China Plate Theatre artist Nilupa Yasmin has spent months working with seven local groups to create the dazzling displays for the bus stops along the National Express West Midlands number 74 route between Dudley and Birmingham.

Seven new bus stops lining Birmingham’s busy Soho Road have been converted into art galleries to celebrate the area’s diverse communities and history.

Reflecting on how buses continued to run throughout lockdown, ensuring hundreds of thousands of key workers were able to get to work, ‘On Our Way’ celebrates how, although the 74 route has barely changed, the people who use it and the buildings around it have. The pandemic experience is one episode in its long history.

The stained-glass style wrapping for each bus shelter tells a different story about the area and its people.

On Our Way artist Nilupa Yasmin (right) chatting to Daniel Richards, the barber who runs Dallaz. His tools of the trade – the barber cape and scissors are a part of the design in the pilot bus stop gallery

These include collages created with the Soho Road Business Improvement District (BID) celebrating the range of independent businesses in the area and another, from the Black Heritage Walks Network, highlighting the civil rights struggles of Windrush generation bus workers.

Transport for West Midlands (TfWM), which is responsible for more than 5,000 bus shelters across the region, have worked with China Plate, Birmingham Hippodrome, Soho Road BID and National Express West Midlands to get the bus shelters wrapped with the designs.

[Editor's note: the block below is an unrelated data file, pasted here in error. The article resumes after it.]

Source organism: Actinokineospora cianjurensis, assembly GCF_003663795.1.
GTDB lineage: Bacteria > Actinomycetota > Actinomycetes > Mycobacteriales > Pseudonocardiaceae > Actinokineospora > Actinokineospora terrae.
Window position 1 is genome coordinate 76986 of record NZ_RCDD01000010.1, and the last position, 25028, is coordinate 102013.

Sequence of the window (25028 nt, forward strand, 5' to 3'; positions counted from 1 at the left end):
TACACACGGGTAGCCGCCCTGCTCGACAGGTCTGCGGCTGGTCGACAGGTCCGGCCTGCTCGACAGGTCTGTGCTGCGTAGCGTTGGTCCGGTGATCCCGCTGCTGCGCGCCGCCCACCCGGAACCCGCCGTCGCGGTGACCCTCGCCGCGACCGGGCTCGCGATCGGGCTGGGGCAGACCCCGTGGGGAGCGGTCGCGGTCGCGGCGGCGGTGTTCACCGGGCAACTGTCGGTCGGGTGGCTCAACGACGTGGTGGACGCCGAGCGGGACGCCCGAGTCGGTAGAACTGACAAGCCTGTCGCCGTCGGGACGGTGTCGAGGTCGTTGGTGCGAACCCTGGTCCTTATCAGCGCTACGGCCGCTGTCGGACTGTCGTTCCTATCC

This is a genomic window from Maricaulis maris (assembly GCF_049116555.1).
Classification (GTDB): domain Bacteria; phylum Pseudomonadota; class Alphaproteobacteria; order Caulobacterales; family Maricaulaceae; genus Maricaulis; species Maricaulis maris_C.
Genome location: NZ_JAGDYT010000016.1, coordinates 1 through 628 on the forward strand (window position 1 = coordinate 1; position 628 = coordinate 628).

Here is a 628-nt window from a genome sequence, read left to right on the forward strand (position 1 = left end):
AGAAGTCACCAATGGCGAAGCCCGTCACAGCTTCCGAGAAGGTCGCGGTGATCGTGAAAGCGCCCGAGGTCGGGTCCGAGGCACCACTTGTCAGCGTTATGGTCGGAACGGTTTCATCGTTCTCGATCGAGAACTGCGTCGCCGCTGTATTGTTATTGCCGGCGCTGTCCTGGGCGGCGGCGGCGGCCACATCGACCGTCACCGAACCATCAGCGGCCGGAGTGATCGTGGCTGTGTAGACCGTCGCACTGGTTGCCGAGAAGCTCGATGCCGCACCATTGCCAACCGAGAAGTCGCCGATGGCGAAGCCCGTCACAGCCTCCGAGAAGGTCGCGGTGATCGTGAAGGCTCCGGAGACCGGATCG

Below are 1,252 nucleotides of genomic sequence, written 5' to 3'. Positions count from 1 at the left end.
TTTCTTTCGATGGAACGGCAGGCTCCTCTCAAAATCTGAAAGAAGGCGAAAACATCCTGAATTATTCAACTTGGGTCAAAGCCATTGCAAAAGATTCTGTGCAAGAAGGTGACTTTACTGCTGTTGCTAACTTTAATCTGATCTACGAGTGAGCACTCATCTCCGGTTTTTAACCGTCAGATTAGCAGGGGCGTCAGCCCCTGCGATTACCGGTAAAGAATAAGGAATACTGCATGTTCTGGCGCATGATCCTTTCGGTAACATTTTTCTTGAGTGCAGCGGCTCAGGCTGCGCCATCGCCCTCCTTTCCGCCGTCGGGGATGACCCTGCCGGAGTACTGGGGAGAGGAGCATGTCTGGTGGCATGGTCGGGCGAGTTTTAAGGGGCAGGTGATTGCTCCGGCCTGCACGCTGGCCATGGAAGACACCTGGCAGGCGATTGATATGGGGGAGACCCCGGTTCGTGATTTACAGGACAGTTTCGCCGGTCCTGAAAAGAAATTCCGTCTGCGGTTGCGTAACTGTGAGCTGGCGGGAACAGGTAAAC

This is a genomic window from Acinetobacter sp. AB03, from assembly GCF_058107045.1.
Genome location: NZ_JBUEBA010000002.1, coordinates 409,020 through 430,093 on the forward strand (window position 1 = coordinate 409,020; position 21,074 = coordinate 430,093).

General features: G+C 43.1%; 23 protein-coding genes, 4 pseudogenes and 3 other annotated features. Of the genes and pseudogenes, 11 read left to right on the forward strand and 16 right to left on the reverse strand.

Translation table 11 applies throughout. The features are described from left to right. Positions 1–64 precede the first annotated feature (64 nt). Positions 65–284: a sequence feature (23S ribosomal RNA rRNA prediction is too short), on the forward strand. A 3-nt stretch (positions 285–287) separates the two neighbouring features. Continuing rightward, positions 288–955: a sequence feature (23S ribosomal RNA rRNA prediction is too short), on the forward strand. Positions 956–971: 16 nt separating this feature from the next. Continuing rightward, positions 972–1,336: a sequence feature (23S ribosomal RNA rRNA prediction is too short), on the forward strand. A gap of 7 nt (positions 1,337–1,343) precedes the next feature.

On Our Way is presented as part of the Birmingham 2022 Festival and supported with funding from the National Lottery through Arts Council England and further backing from Birmingham City Council, Greater Birmingham & Solihull Local Enterprise Partnership (GBSLEP), Garfield Weston Foundation, and TfWM.

Nilupa Yasmin, artist curator of On Our Way said: “Soho Road is a road that has been a part of many generations.

“Many elements of art history document the changed landscapes around us and our mini bus stop galleries are telling you all the stories we heard and we want you to be a part of them too.”

Bob Balu of Soho Road BID said: “On Our Way has been a success for Soho Road, it has brought art, culture and much-needed rejuvenation to our busy and vibrant shopping district.

Rakesh Soni and Arihant Parekh from Soho Road BID

“The Soho Road BID worked closely on this project and welcomed that it accelerated the instalment of eleven brand new bus shelters at stops that desperately needed changing along the 74 bus route in our BID area.”

Aksana Khan, associate producer of On Our Way said: “Residents joyfully remixed photos from Birmingham Museum Trust’s Picture Library with images on their phones, social media, and family albums. We hope that with these final results, the eye-catching designs will capture your attention when you’re walking past/waiting for the bus!”

Lead member of TfWM’s transport delivery committee Cllr Chaman Lal said: “The community has come up with some fantastic ideas and designs and which, along with our partners, we were only too pleased to turn into these mini-art galleries on the bus shelters on Soho Road.

“They have really brightened up the street and will make that wait for their bus a little more enjoyable for people and maybe encourage a few more to give the bus a go.”

Groups who designed the bus stops

•   Soho Road BID – inspired by the variety of thriving independent local businesses on Soho Road
•   South and City College Birmingham 
•   Holyhead School
•   Handsworth Library 
•   the BID Services’ based at the Deaf Cultural Centre 
•   Handsworth Association of Schools
•   Black Heritage Walks Network – incorporating photographs from famous Handsworth photographer Vanley Burke